MERCER: Janklow left SD better than he found itBill Janklow needn’t worry about what his grandchildren, or any of our children and grandchildren, will know about him. He cared. He made a difference. And he’s leaving the place in better shape than he found it.
By: Bob Mercer, Republic Capitol Bureau
PIERRE — The photograph was taken on Dec. 27, 1999. Sitting side by side, signing their copies of the updated agreement for operation of the Royal River casino, were Flandreau Santee Sioux Tribal President Tom Ranfranz and Gov. Bill Janklow.
Bill Janklow couldn’t remember any of it when he telephoned me some months back.
He had been called for a deposition by lawyers representing the tribal government in its dispute, first with the Rounds administration and now with the Daugaard administration, over the tribal leadership’s desire for more slot machines at Royal River.
On the telephone he told me the lawyers had questioned him about negotiations when he was governor. He didn’t know what they were talking about. He told them something to the effect that it was fiction.
Because my name was involved in their questions — I had conducted the actual negotiations on the tribal gambling compacts during my four years as his press secretary in Bill Janklow’s fourth and final term as governor — he wanted me to know about the deposition.
I had to tell him he was wrong. In fact, I had a photograph in another room that showed the two men at the table, smiling for the camera. The clincher was the description of the festive red-plaid jacket he was wearing atop his shirt, tie and dress pants in recognition of the holiday season.
Bill was stunned. He asked for a memo summarizing the key facts. He said he would call the lawyers back, explain that he had forgotten and ask to be questioned by them again.
There had been times through the years when he had temporarily forgotten something, probably because he had so much he had to remember, but when prompted with some detail the event would come rushing back in vivid recall.
It was my turn to be stunned not too many weeks ago, upon hearing the news that Bill Janklow was suffering from brain cancer, and he wouldn’t survive it.
He made the announcement at an impromptu news conference on a Friday afternoon, on about one hour of notice, in Sioux Falls. I first learned about it through an item on the Internet and watched the suppertime TV news.
The tears he cried, in regard to his grandchildren, were real. The remorse and sorrow behind those tears were just as real.
I learned that the next day when he called at my house. I had never heard a lion cry. He said the only thing his grandchildren would know about him was that he killed a man. He sounded overwhelmed.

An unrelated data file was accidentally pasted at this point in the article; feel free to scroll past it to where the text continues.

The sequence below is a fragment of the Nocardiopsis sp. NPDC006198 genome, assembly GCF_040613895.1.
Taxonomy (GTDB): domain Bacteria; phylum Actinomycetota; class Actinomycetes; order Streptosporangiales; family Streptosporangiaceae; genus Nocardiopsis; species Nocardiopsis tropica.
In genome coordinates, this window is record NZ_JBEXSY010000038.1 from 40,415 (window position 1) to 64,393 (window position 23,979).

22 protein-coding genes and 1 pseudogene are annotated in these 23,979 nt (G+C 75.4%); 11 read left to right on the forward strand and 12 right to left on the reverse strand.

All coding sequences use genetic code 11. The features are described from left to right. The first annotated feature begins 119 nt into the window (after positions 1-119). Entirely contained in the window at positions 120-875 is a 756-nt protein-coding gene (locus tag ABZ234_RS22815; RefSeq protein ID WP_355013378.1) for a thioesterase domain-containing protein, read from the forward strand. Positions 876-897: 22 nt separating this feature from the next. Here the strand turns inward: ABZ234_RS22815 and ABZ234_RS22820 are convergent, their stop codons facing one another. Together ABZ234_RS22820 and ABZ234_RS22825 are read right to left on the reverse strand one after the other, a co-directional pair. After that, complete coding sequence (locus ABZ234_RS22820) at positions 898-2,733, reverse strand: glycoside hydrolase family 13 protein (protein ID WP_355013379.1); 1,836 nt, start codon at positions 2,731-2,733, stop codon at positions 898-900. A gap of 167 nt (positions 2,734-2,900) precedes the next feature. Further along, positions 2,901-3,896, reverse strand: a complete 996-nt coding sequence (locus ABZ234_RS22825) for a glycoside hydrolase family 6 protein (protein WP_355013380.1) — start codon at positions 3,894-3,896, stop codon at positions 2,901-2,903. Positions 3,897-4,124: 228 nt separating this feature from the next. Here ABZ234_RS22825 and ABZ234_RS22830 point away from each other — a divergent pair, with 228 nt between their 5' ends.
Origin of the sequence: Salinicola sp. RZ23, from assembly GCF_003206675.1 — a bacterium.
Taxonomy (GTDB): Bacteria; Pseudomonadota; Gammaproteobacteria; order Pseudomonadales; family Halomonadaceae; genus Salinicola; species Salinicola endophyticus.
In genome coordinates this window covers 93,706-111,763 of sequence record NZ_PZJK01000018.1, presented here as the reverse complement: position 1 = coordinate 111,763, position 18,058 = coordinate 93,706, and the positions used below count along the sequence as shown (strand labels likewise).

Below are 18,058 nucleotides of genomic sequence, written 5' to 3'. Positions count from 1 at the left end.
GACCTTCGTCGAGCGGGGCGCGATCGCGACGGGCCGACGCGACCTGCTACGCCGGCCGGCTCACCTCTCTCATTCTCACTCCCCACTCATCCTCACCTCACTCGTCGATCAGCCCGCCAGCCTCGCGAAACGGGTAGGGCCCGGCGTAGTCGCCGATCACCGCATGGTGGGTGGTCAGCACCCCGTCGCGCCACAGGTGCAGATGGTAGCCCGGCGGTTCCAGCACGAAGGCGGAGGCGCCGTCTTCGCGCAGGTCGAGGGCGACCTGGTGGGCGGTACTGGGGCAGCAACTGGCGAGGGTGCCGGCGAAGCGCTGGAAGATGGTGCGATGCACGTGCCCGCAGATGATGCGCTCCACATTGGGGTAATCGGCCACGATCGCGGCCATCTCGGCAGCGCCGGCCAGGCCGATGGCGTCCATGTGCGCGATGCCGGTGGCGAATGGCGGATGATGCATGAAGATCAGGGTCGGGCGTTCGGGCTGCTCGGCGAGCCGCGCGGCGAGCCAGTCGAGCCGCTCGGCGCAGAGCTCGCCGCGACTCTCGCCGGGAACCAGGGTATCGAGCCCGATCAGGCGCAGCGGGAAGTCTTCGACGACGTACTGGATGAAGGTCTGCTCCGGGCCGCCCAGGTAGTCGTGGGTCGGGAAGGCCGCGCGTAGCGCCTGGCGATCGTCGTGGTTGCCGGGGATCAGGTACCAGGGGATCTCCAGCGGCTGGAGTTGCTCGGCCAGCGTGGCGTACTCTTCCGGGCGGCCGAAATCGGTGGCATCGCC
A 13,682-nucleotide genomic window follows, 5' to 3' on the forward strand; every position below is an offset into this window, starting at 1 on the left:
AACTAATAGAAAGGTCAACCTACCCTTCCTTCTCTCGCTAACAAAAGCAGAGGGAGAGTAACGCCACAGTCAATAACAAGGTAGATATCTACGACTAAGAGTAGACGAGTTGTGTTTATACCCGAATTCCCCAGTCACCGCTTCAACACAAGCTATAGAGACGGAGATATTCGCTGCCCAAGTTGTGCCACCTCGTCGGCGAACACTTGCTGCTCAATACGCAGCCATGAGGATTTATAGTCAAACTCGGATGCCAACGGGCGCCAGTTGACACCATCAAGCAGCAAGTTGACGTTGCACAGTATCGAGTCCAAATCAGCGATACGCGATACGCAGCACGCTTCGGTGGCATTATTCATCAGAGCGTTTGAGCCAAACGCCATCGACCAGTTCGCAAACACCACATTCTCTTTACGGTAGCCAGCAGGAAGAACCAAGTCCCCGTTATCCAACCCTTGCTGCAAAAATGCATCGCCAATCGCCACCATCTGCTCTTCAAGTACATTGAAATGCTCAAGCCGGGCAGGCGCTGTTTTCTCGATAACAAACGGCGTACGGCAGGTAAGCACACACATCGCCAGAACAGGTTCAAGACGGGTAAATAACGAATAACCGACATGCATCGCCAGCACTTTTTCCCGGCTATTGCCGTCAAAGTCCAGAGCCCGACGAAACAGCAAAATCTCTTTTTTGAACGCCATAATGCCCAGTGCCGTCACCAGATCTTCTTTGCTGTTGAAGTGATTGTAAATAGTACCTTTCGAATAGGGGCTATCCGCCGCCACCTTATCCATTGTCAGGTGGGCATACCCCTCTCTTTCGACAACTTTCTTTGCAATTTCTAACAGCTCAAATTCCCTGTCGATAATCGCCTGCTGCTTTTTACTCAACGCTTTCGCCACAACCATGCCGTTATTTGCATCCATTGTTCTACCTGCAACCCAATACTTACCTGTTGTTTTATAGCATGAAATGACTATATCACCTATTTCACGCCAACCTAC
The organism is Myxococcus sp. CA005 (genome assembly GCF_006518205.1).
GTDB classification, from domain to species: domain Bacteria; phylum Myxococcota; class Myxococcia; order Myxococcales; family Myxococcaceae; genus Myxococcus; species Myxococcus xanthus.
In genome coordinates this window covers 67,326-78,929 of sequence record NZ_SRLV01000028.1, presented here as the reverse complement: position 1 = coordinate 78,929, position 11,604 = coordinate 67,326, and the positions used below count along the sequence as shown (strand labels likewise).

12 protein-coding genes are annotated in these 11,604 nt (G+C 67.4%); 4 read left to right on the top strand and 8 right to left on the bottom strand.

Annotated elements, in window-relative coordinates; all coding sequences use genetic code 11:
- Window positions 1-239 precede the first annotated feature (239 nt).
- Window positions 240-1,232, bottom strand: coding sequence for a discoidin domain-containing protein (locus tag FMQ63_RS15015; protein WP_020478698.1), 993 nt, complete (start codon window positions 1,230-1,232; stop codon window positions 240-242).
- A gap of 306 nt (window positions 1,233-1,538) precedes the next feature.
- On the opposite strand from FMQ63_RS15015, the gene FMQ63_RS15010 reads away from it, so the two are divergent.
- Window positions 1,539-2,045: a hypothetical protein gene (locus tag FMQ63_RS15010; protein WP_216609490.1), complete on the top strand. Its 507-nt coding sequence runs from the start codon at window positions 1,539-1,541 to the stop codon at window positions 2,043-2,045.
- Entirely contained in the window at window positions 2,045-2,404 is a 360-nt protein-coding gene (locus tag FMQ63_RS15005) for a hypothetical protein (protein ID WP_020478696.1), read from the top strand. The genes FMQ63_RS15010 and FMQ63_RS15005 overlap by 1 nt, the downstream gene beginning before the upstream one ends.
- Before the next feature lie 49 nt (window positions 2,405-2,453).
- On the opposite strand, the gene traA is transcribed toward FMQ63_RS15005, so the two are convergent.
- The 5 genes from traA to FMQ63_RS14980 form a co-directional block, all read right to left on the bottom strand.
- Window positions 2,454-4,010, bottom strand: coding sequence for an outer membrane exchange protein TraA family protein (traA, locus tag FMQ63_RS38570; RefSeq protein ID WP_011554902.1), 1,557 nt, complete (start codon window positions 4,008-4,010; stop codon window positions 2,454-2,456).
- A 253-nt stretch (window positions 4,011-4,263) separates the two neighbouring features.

But as always, he inquired how my kids were doing.
When Bill Janklow went before the State Bar’s disciplinary panel eight years ago, he never said he was sorry for the traffic accident on that August Saturday afternoon when he went through a stop sign on his way from his mother’s house in Flandreau to his house near Brandon.
He drove straight into the path of motorcyclist Randy Scott, who had the right of way and who never had a chance.
Bill Janklow was charged with manslaughter in the death of Randy Scott, and a Moody County jury found him guilty. He was sentenced to 100 days in the Minnehaha County Jail.
Some thought he got off light. Others thought the sentence was too much, at least in comparison to other deadly traffic crashes.
The crash ended Bill Janklow’s career in public office. He resigned his seat as South Dakota’s sole member in the U.S. House of Representatives. He went through the trial. He served his sentence. And when his law license was reinstated, he returned to practice in Sioux Falls.
He didn’t disappear, as other members of Congress from South Dakota often have after they have lost for re-election. He climbed back into the professional arena, in South Dakota’s largest city, his law offices on one of South Dakota’s busiest city streets.
Far from shrinking away, he delivered some lectures at the University of South Dakota. He fought on behalf of clients against the coal-line railroad project.
He successfully represented Dan Scott in a defamation lawsuit against the Sioux Falls Argus Leader that was settled by the newspaper’s corporation rather than go to trial.
He was still rattling cages.
The Argus Leader’s news staff treated Bill Janklow uncommonly, and uncharacteristically, well in the hours and days after he made his cancer announcement. It was though someone had stepped back, looked at a lifetime and decided 40 years of fighting for the public good should be honored.
I thought of him on Thanksgiving. He had a holiday tradition of telephoning friends and acquaintances on Thanksgiving and Christmas, taking a few minutes to thank them for being part of his life, and for trying to make South Dakota a better place.
I don’t know whether I ever called him Bill. As a reporter, when I first met him I always called him Governor. That habit stayed with me while he was in office and afterward when he was out of office, back in office, in Congress, and back in private life.
Last week Friday I received a long note from a mutual acquaintance who’s been working closely with him on his archives project.
An excerpt is worth sharing publicly. The fellow wrote:
“Bill is today completing his fourth week of treatment at Mayo Clinic. He calls me almost every day and says, ‘I am still alive.’ Considering the official diagnosis, prognosis, and treatment, I think he is doing remarkably well.”
In the years ahead there will be articles and probably books written about Bill Janklow. He needn’t worry about what his grandchildren, or any of our children and grandchildren, will know about him.
He cared. He made a difference. And he’s leaving the place in better shape than he found it.